As many Xhosa parents do, Nelisile Nongqa sent his sons to initiation school in the belief that “every Xhosa boy should go through this ritual” to manhood. But they were severely beaten with knobkerries by the traditional nurses tasked with taking care of them.
One day, checking up on their progress, he discovered they had not only been badly beaten on their bodies but also on their freshly circumcised penises.
The reasons for the beating: they were from a different village to the traditional nurses and the older of the young men had previously been circumcised at a clinic, so “they would never see him as a real man”.
“Their manhoods were seriously injured and they had to be taken to hospital. In hospital, they were urinating using pipes.”
After ensuring his sons had medical care, Nongqa returned to the initiation school to confront the nurses. He made a citizen’s arrest and took one nurse to the nearest police station. Another was subsequently arrested by the police. Both men later appeared in court on charges of common assault.
“They were first arrested in July last year,” says Nongqa. “Then, in August, the police informed me that their case docket was missing. I then called uMhlobo Wenene radio station to ask for assistance and one of their listeners helped me by giving me a detective’s number. The detective helped with opening a new case, and they were arrested again. They did not deny beating up the initiates. In fact, they were arguing that it was customary law to beat up initiates.”
In November last year, the Commission for the Protection and Promotion of the Rights of Cultural, Religious and Linguistic Communities released its report on the problems that lead to deaths and injuries at initiation schools.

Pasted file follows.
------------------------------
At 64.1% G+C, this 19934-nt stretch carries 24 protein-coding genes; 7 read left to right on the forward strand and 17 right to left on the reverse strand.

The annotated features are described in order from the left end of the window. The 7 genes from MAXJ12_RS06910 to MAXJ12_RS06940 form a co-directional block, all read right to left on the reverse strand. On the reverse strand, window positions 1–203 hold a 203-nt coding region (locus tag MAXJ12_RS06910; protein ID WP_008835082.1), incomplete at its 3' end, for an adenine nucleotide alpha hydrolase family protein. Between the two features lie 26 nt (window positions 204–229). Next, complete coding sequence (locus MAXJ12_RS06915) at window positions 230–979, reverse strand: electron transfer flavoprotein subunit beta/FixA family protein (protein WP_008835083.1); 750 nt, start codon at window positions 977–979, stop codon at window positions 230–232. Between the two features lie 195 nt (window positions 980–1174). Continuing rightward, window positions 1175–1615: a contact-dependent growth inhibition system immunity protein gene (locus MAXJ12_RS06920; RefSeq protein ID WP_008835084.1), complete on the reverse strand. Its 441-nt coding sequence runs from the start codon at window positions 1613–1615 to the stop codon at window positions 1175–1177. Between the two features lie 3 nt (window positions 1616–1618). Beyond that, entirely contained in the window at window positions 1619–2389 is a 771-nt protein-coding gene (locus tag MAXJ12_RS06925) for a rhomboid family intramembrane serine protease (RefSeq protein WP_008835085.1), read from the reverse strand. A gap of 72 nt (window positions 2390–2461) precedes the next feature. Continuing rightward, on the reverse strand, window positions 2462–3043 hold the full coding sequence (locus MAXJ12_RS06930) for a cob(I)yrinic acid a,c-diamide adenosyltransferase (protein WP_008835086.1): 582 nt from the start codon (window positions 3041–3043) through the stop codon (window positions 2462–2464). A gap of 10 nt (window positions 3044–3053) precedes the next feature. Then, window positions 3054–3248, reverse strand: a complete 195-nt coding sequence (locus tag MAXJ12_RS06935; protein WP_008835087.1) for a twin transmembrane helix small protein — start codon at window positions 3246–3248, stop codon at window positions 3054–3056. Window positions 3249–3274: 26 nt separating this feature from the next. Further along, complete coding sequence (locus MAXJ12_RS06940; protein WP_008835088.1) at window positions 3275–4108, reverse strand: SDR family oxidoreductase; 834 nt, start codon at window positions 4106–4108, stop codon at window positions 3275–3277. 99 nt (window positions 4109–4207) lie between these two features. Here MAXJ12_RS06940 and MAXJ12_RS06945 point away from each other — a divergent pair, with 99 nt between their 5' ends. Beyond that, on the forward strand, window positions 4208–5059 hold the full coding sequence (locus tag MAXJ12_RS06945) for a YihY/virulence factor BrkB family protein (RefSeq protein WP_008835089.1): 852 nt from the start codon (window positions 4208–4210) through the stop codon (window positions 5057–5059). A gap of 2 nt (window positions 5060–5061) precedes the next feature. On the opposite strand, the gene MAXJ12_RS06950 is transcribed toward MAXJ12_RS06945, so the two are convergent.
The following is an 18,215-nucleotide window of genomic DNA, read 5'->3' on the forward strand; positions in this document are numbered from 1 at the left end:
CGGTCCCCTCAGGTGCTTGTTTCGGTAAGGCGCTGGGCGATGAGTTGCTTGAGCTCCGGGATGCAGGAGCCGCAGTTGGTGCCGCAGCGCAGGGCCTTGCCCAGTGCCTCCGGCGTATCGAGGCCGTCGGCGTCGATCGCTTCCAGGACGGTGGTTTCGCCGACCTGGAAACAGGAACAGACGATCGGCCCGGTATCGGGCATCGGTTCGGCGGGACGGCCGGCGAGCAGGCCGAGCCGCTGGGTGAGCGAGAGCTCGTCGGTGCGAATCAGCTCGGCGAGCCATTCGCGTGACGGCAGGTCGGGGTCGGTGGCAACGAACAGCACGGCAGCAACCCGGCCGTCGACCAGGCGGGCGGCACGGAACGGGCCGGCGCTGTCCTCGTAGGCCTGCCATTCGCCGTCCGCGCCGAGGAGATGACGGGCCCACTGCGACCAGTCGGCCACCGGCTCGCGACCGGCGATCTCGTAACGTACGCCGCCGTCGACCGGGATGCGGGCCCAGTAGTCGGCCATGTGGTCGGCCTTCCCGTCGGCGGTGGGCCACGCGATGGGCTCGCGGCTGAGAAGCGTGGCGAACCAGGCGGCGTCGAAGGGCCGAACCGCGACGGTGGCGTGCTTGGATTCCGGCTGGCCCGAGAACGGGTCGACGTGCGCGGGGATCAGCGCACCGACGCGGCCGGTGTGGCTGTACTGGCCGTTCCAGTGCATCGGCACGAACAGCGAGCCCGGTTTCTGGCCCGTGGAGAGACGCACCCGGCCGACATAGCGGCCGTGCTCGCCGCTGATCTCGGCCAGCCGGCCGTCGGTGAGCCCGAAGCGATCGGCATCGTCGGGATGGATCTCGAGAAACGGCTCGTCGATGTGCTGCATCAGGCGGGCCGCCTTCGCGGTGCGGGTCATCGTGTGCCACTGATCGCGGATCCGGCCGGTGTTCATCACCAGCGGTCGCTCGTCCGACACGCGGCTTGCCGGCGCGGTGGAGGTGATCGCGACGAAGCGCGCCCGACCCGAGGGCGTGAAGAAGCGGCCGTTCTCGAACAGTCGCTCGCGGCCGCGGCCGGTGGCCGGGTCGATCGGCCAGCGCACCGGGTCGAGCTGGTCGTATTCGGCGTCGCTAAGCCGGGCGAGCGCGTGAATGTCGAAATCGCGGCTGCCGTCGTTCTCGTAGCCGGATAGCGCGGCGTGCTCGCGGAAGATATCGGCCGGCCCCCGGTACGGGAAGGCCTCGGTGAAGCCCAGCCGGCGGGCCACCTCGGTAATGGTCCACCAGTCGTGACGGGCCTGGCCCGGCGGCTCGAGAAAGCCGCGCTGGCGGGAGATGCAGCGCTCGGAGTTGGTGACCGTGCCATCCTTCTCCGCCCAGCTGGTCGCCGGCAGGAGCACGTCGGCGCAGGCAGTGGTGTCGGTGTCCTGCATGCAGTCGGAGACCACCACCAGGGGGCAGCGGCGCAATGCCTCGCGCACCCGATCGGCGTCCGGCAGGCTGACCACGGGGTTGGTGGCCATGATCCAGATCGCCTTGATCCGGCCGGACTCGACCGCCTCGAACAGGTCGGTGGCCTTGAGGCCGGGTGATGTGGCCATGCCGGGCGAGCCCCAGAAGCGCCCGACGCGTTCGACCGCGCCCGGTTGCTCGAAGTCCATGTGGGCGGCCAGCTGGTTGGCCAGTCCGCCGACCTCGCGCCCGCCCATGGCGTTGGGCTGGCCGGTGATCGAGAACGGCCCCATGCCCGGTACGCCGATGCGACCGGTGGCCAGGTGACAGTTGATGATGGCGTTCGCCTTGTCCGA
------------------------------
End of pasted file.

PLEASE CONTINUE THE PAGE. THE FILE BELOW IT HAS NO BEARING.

“The recurring numbers of hospital admissions, deaths, injuries, penile amputations and other related challenges in the past couple of years (during initiation seasons) can evidently no longer be ignored,” said the report. “The crisis — as it should be declared — warrants urgent attention by all South Africans concerned.
“Most submissions shared a somewhat similar view on the reported cases of physical abuse and violence at the schools. Sometimes abuse is perpetrated by traditional nurses/guardians … In most cases, as revealed in the hearings, incidents of abuse in the form of assault — resulting in injuries — have become a norm, particularly at initiation schools.”
Speaking at the launch of the report, the commission’s chairperson, Thoko Mkhwanazi-Xaluva, said: “I always say, once there is a mortuary van and an ambulance, culture is no longer there. Culture collapses at that point and it is just a crime.”
Prince Mahlangu is a member of the Congress of Traditional Leaders of South Africa and chairperson of the Gauteng initiation task team. Made up of traditional leaders from the province, the task team partnered with the commission in its investigation into initiation schools.
“When you look at illegal versus legal initiation schools, the illegal ones make up only roughly 2%. But this 2% is responsible for the abductions, injuries and deaths we are seeing,” says Mahlangu. “I can only say this in my own language but our contestation is that this practice, ingoma ngeya bo mkhulu. Basically, this practice belongs to our great-great-grandfathers. There are processes to follow as to how it is passed on. These things that are happening are pure criminality. It has nothing to do with the practice.”